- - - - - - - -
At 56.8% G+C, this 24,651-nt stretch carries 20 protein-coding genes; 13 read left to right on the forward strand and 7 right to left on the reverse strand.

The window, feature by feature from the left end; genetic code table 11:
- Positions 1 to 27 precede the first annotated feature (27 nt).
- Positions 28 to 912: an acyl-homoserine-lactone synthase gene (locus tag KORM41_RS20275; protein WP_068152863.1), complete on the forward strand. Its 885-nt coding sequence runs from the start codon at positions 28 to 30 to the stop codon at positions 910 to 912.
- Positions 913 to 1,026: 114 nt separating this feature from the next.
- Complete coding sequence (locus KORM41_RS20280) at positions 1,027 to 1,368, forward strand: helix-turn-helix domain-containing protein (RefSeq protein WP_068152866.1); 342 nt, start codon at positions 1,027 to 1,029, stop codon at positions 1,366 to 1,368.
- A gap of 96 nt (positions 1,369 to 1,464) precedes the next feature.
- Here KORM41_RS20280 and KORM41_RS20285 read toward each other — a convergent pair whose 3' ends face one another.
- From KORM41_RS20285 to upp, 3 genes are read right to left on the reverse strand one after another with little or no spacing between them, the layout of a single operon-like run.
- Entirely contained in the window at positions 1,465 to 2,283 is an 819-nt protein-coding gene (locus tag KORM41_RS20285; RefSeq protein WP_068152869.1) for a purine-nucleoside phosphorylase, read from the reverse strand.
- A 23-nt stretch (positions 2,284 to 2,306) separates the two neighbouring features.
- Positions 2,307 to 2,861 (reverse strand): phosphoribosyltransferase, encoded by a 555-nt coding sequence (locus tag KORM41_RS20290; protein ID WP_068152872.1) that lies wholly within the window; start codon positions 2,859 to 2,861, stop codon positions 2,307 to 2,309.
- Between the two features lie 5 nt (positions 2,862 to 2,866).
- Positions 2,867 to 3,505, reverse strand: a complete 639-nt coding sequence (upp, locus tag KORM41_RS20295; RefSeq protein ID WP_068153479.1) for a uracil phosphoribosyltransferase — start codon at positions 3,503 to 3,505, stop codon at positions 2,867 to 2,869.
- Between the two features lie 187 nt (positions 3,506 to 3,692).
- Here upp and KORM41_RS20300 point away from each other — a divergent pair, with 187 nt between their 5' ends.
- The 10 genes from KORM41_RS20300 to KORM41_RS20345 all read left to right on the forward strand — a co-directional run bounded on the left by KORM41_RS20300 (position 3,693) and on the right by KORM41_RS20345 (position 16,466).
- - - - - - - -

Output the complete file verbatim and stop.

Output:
At 56.8% G+C, this 24,651-nt stretch carries 20 protein-coding genes; 13 read left to right on the forward strand and 7 right to left on the reverse strand.

The window, feature by feature from the left end; genetic code table 11:
- Positions 1 to 27 precede the first annotated feature (27 nt).
- Positions 28 to 912: an acyl-homoserine-lactone synthase gene (locus tag KORM41_RS20275; protein WP_068152863.1), complete on the forward strand. Its 885-nt coding sequence runs from the start codon at positions 28 to 30 to the stop codon at positions 910 to 912.
- Positions 913 to 1,026: 114 nt separating this feature from the next.
- Complete coding sequence (locus KORM41_RS20280) at positions 1,027 to 1,368, forward strand: helix-turn-helix domain-containing protein (RefSeq protein WP_068152866.1); 342 nt, start codon at positions 1,027 to 1,029, stop codon at positions 1,366 to 1,368.
- A gap of 96 nt (positions 1,369 to 1,464) precedes the next feature.
- Here KORM41_RS20280 and KORM41_RS20285 read toward each other — a convergent pair whose 3' ends face one another.
- From KORM41_RS20285 to upp, 3 genes are read right to left on the reverse strand one after another with little or no spacing between them, the layout of a single operon-like run.
- Entirely contained in the window at positions 1,465 to 2,283 is an 819-nt protein-coding gene (locus tag KORM41_RS20285; RefSeq protein WP_068152869.1) for a purine-nucleoside phosphorylase, read from the reverse strand.
- A 23-nt stretch (positions 2,284 to 2,306) separates the two neighbouring features.
- Positions 2,307 to 2,861 (reverse strand): phosphoribosyltransferase, encoded by a 555-nt coding sequence (locus tag KORM41_RS20290; protein ID WP_068152872.1) that lies wholly within the window; start codon positions 2,859 to 2,861, stop codon positions 2,307 to 2,309.
- Between the two features lie 5 nt (positions 2,862 to 2,866).
- Positions 2,867 to 3,505, reverse strand: a complete 639-nt coding sequence (upp, locus tag KORM41_RS20295; RefSeq protein ID WP_068153479.1) for a uracil phosphoribosyltransferase — start codon at positions 3,503 to 3,505, stop codon at positions 2,867 to 2,869.
- Between the two features lie 187 nt (positions 3,506 to 3,692).
- Here upp and KORM41_RS20300 point away from each other — a divergent pair, with 187 nt between their 5' ends.
- The 10 genes from KORM41_RS20300 to KORM41_RS20345 all read left to right on the forward strand — a co-directional run bounded on the left by KORM41_RS20300 (position 3,693) and on the right by KORM41_RS20345 (position 16,466).